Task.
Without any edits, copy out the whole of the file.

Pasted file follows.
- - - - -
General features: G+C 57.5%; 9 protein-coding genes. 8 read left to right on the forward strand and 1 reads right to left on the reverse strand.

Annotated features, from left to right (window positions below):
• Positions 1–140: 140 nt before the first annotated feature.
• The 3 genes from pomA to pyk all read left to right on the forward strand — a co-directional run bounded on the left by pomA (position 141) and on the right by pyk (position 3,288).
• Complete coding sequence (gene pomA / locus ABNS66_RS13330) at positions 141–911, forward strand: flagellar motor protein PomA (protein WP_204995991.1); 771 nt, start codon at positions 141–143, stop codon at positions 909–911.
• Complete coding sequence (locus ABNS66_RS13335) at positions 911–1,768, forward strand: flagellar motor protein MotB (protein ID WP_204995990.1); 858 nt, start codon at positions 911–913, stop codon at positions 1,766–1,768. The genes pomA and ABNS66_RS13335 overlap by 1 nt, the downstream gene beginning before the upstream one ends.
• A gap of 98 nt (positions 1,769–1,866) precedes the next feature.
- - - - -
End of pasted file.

General features: G+C 57.5%; 9 protein-coding genes. 8 read left to right on the forward strand and 1 reads right to left on the reverse strand.

Annotated features, from left to right (window positions below):
• Positions 1–140: 140 nt before the first annotated feature.
• The 3 genes from pomA to pyk all read left to right on the forward strand — a co-directional run bounded on the left by pomA (position 141) and on the right by pyk (position 3,288).
• Complete coding sequence (gene pomA / locus ABNS66_RS13330) at positions 141–911, forward strand: flagellar motor protein PomA (protein WP_204995991.1); 771 nt, start codon at positions 141–143, stop codon at positions 909–911.
• Complete coding sequence (locus ABNS66_RS13335) at positions 911–1,768, forward strand: flagellar motor protein MotB (protein ID WP_204995990.1); 858 nt, start codon at positions 911–913, stop codon at positions 1,766–1,768. The genes pomA and ABNS66_RS13335 overlap by 1 nt, the downstream gene beginning before the upstream one ends.
• A gap of 98 nt (positions 1,769–1,866) precedes the next feature.